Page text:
It really wouldn’t do to explain to the boss that while the teachers were getting drunk, in the classroom building, we also broke the bathroom beyond all simple repair.
Okay, so that isn’t great, but no big deal. We’ve all been 19. It happens. John and I head back. Shortly thereafter I hear ruckus coming from John and Herbie’s bedroom. Herbie got up to go to the bathroom, and in his absence, John noticed that not only had Herbie !pooped! – in his bed, but that it was actually leaking down onto John’s bottom bunk. Herbie comes back and we point this out. He bursts into tears. He had no idea. So the three of us go into frenzy mode, ripping off sheets and mattresses. I’m not sure what else to do so I just star pouring massive amounts of bleach on the mattress. It’s the only cleaner we have. It’s bad. Obviously. And Herbie can’t stop apologizing and I feel bad and we try to make it so it’s not a big deal. We’ve all been 19. I’ve never been “poop-in-my-own-bed-19,” but I’d be lying if I said I don’t know some pretty respectable people today, who have pooped in some less than desirable circumstances. You all know who you are.
Then, today, I asked Herbie if he could cover a class for me so I could attend another meeting and he whined about having to do it! It was very hard, but I refrained from pointing out that here, in this program, we all help each other out. I cover for you, and you for me. Sometimes I clean your vomitty, poopy, toilet-breaking ass mess up for you, and you spend a half fricking hour in a computer class for me. Fair trade right?
I’m scheduled to begin teaching an English class to a group of teachers who work at a local private elementary school.
Day One: Huaycan is just about the dirtiest, dustiest place around and for the most part the voluntarios only wear t-shirts and shorts and ratty old sneakers that no one cares about. We’re mostly only teaching a bunch of dirty, dusty children and/or adults, so it wouldn’t make sense to look nice anyway. But since I’m teaching at a private school I put on a dress and black flats. It’s hardly the nicest dress around, it’s somewhere between a summer dress and a business casual one, but hardly fancy. I walk downstairs and all the voluntarios are shocked. It’s not often any of us even showers to go to class, so this is a big deal.
I walk down to the school. The director meets me and tells me that on account of Semana Santa, most of the teachers have either forgotten about the class or don’t have time. I tell him that’s fine, I’ll come back next week. But no, he wants me to wait, just in case. He takes me to the classroom, sits me down and says he’ll be back shortly. He comes back an hour later. No one’s showed up. He apologizes profusely and we agree to start next week.
Day two: Because it’s a private school it’s basically on lockdown. It looks more like a prison than a school. It’s surrounded by an 8 foot high cement wall and steel gates. There are a bunch of parents standing around the entrance and pounding on the gate when I arrive. No one is answering. The parents are freaking out. Eventually the steel door opens, a little girl with pigtails lets us in. Inside, there are children running wild everywhere. In and out of all the classrooms. Throwing things, fighting each other. Slamming doors. Standing on desks. Total chaos. Hmmm, little different than last week. I walk to my classroom, the door is locked. I knock on the director’s door. No answer. I stand around awkwardly for a bit and watch the madness. A little girl walks over to ask me what I’m doing here. I tell her I teach English (or well I would if anyone would let me). I ask her why all the kids are running around. “There are no teachers. They have a meeting.”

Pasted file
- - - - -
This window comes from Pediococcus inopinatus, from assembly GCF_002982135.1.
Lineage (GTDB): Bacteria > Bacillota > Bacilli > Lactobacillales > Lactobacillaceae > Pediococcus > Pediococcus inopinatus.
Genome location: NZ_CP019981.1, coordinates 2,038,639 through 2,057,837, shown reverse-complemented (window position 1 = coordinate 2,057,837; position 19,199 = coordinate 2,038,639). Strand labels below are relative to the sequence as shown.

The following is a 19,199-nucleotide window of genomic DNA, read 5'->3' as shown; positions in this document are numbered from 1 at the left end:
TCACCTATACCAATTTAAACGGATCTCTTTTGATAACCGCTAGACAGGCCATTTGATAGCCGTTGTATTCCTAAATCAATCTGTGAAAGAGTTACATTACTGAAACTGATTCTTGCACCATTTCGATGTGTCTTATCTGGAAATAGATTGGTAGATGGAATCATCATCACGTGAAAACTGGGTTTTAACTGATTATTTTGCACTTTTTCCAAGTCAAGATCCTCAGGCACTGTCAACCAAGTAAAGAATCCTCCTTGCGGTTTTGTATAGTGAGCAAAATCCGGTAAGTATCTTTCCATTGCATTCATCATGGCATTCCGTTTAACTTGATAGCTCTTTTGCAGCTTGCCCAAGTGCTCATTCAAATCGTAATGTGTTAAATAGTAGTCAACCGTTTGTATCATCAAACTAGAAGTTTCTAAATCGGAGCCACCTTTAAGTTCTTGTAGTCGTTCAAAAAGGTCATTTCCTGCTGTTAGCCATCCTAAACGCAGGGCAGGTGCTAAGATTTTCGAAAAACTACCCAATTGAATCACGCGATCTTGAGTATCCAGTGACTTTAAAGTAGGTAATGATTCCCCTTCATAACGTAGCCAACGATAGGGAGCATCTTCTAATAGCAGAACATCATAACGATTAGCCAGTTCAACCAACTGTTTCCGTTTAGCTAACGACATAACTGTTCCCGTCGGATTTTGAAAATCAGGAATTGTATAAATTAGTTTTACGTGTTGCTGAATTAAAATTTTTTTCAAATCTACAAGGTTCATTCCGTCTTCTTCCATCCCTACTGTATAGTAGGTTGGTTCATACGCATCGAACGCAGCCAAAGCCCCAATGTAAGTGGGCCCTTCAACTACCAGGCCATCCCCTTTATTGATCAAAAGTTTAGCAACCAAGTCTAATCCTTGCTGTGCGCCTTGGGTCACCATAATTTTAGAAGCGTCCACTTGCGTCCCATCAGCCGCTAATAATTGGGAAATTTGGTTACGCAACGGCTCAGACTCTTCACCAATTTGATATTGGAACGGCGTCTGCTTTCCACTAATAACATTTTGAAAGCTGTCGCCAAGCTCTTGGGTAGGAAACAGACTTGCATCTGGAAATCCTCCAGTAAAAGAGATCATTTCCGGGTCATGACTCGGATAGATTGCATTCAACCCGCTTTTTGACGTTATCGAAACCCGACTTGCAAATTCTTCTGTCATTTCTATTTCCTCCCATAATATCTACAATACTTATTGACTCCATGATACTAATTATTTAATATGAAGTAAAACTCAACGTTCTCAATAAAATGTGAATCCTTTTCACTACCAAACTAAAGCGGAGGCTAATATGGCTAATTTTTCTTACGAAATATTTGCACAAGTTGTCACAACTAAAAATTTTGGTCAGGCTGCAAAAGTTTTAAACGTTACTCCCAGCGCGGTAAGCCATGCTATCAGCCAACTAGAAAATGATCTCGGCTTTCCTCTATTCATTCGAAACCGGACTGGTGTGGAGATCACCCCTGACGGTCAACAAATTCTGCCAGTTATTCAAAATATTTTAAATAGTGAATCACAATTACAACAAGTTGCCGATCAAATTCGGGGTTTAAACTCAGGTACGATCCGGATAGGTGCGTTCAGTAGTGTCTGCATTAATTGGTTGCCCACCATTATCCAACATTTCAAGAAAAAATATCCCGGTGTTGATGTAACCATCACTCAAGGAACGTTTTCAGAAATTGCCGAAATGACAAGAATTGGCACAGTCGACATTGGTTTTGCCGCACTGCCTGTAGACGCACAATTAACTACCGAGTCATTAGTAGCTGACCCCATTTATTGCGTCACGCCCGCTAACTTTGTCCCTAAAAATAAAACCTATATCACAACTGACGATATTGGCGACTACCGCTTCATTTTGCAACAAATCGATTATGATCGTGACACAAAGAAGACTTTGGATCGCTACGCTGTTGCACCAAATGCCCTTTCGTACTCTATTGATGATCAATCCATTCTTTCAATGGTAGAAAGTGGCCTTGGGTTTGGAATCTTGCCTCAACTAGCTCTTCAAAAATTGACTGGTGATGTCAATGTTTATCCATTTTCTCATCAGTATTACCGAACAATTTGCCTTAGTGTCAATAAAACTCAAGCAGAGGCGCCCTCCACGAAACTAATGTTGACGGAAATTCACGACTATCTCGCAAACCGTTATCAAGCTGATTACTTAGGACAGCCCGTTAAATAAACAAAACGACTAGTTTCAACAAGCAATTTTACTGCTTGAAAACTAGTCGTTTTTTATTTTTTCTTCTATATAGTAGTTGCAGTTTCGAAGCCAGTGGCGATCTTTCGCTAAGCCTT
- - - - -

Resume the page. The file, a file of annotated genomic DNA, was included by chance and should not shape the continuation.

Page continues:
Hmm. Okay so I guess the teacher’s just sequester themselves in a soundproof room somewhere and leave the children to run amok and take over the school. Every child’s dream, really, but how is this allowed to go on? After awhile, the only adult I’ve seen in a half hour walks over to me and informs me that she’s the admin assistant and she can let me into the classroom. She says the teachers are almost out of their meeting and won’t be too late. I enjoy that the fact that they’re already a half hour late is not considered to be “too late” at all by Peruvian standards. We walk by a group of kids hurling rocks over the school walls, she doesn’t say anything and neither do I. There are no rules in Peru. Even in private school.
I set up the classroom. Take chairs off desks, write some grammar points on the board. “Hello my name is Abby,” etc. I watch the kids go nuts outside. A child runs by me chasing another with a broom. Two kids are sword fighting with plungers, while their friends cheer them on. A kid pops into my classroom, takes a broom and a dustpan and then looks up and sees me there. He freezes.
– Um, can I?
– Are you going to use that to clean up or to fight someone?
– Um. Yeah, okay go ahead.
I think I’m getting the hang of this no rules thing.
Like everywhere in Huaycan, dogs abound. Classroom dogs, much like roof dogs (see previous post) are actually pets that are well fed and basically cared for. Two very friendly classroom dogs come and hang out with me and I name them Naranja and Cicatriz, because let’s face it, Amigo’s been taken. “Do you want to learn English,” I ask them. They just stare at me panting and wagging their tails. “Sit,” I tell them in English and they do. Wow. They must’ve had this class last semester.